A former business services manager for the Central Point School District is suing the district in federal court for wrongful termination, claiming a biased school board "on a witch hunt" led to the loss of her job.

A former business services manager for the Central Point School District is suing the district in federal court for wrongful termination, claiming a biased school board "on a witch hunt" led to the loss of her job.

The school district counters it fired 24-year employee Vicki Robinson last year for a handful of poor business practices, including a $1.5 million budgeting error in 2011, according to documents filed in U.S. District Court in Medford.

Lengthy depositions reveal years of animosity between Robinson and board members, with some holding Robinson responsible for another employee's alleged embezzlement in 2009 that may have led to that employee's suicide.

Robinson was fired in August 2011 after a financial review two months earlier revealed numerous poor practices, such as an inefficient way of working on budget development and running a dysfunctional office, according to her termination letter written by Superintendent Randy Gravon.

Robinson alleges she was fired because the school board had a bias against her for years and Gravon was afraid of losing his job if he didn't fire her — reasons that would break Oregon due-process laws, according to Robinson's court documents.

Robinson is suing the district for more than $1.4 million in lost wages, health benefits, vacation time and other damages.

Robinson also is asking that her position with the district be reinstated.

Robinson declined to comment on the case and referred any questions to her lawyers, who weren't available to speak about the case Wednesday.

Attorneys for the school district will argue that a judgment be made in the case at 10 a.m. today in District Court. But if a judge determines that the district might have violated a law, the case will move toward a scheduled trial in February.

According to depositions given by school board members and Gravon in January, the board was first concerned with Robinson's work performance in 2009, after she and a district accountant began using new software and discovered a discrepancy in student body funds at Crater High School.

Robinson called the school's bookkeeper to ask about the discrepancy, and later the same day, the bookkeeper committed suicide, according to Robinson's account.

In a suicide note to Robinson, the woman said "she couldn't live with what she had done" and was sorry for the later-discovered alleged embezzlement, which Robinson said totaled more than $100,000 over several years, according to court documents.

As a result of that incident, several policies in the accounting of district funds were changed, Gravon said Wednesday, including a new accounting system and "more checks and balances."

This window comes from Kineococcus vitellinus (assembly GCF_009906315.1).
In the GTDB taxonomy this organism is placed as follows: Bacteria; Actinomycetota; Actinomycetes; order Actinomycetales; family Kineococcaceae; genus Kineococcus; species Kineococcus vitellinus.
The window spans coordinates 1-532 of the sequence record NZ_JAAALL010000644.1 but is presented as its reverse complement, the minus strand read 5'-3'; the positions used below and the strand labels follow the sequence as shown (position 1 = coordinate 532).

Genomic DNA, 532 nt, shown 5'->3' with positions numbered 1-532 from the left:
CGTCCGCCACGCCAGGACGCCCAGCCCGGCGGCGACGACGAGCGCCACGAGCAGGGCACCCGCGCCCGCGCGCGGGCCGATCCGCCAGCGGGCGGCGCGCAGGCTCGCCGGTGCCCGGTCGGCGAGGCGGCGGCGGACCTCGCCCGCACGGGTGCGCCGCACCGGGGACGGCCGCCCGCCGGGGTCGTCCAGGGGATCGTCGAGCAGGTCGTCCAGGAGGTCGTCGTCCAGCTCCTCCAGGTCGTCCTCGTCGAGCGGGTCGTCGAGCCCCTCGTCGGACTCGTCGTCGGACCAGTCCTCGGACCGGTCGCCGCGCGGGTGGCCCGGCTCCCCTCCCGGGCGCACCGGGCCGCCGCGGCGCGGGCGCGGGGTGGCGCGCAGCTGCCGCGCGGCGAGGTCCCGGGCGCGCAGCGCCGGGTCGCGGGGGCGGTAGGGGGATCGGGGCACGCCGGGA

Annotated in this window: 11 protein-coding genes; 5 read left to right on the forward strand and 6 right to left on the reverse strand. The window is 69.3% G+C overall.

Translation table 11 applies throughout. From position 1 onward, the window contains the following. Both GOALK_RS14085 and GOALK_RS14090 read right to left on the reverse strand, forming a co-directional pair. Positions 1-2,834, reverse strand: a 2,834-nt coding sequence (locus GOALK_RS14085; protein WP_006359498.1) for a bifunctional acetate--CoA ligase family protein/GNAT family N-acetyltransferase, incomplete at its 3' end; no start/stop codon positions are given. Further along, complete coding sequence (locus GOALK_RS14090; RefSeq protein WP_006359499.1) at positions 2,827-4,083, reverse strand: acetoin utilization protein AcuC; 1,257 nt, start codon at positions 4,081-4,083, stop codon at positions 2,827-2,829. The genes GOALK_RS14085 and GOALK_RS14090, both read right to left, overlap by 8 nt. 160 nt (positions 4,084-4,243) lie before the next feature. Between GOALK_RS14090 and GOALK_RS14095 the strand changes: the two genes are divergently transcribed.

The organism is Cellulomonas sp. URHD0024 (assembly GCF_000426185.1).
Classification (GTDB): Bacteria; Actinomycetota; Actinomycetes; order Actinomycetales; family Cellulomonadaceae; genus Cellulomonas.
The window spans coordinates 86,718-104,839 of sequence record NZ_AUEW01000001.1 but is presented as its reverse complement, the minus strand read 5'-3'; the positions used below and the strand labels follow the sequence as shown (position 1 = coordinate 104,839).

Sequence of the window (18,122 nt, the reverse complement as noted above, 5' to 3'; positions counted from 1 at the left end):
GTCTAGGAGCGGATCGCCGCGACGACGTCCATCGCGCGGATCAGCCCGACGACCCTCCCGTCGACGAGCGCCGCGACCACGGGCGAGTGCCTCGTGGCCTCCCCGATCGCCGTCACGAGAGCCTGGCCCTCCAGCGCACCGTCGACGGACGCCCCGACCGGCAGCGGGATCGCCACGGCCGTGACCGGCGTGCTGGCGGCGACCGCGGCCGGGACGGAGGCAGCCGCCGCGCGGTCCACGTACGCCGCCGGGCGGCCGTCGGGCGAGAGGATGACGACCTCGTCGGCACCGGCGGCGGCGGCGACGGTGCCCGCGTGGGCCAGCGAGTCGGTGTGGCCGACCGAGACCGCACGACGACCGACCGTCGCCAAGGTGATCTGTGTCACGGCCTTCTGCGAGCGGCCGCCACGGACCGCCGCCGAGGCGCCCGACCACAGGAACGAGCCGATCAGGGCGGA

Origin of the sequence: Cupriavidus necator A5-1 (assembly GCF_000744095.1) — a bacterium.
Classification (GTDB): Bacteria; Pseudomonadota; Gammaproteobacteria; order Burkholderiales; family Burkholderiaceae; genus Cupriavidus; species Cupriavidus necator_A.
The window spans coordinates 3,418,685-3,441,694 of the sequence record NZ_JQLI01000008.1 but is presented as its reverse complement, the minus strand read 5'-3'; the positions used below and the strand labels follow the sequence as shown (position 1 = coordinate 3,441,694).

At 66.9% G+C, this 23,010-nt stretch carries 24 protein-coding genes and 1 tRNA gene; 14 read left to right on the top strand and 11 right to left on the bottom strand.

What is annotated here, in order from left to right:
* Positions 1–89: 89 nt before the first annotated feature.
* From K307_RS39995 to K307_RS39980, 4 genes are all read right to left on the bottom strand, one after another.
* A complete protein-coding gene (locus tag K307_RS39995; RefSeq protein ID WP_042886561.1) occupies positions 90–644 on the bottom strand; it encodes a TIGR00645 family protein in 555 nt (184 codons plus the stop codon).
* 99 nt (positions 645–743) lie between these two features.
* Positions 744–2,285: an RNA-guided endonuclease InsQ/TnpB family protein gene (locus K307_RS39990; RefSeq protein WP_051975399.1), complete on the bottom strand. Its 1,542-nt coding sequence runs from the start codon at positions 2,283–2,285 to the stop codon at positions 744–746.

Apart from that, Gravon said he couldn't comment on the case. "It's a lot of information, and I wish I could talk about it," he said.

Board member June Brock said in meetings in 2009 and 2010 that she believed Robinson should have caught the alleged embezzlement sooner. Brock also was irritated over Robinson's accrued vacation time. Brock suggested Gravon fire Robinson, according to court documents.

Working off an old district policy, Robinson had 152 accrued vacation days, which the district determined she could legally cash in when she retired. A new policy limits employees to 35 accrued days.

While working on the budget for the 2011-12 school year, the business department projected a shortfall of about $4.3 million, leading to a series of community forums to discuss severe cuts that might have to be made.

A budgeting error, which was discovered months later, had caused the district to overlook about $1.5 million in available federal funds.

The news was embarrassing for board members, according to a deposition by Brock.

"We looked like fools in front of the public, and I did not appreciate that," said Brock.

After the budgeting error, other board members suggested that Gravon fire Robinson, according to court documents.

It was at this point, Robinson believes, that Gravon feared if he didn't fire her, the board would consider firing him. She said the board wanted to hold someone accountable for the budgeting error, court documents state.

Another district accountant said she heard Gravon say that if Robinson weren't fired, he likely would be, according to the documents.

Gravon placed Robinson on administrative leave in April 2011 while he hired a finance team to look over the business office's practices and how the $1.5 million error occurred. He told Robinson he would allow her to respond to the findings afterward, according to Robinson.

Robinson said that Gravon apologized for putting her on leave, saying that the board was "engaged in a witch hunt," according to her deposition.

The audit brought up numerous concerns about the district's business practices, documents state.

In May, Gravon informed Robinson that she would be terminated. On Aug. 11, the school board voted to accept Gravon's recommendation for Robinson's dismissal.

Because of her lack of an opportunity to respond to the alleged poor business practices she was fired for, and the fact that her termination was decided before she could respond to any allegations, Robinson is claiming that she wasn't afforded due process.

The former employee seeks $1 million in "noneconomic" damages, more than $400,000 in lost wages, and $65,000 in accrued vacation time.

Reach reporter Teresa Ristow at 541-776-4459 or tristow@mailtribune.com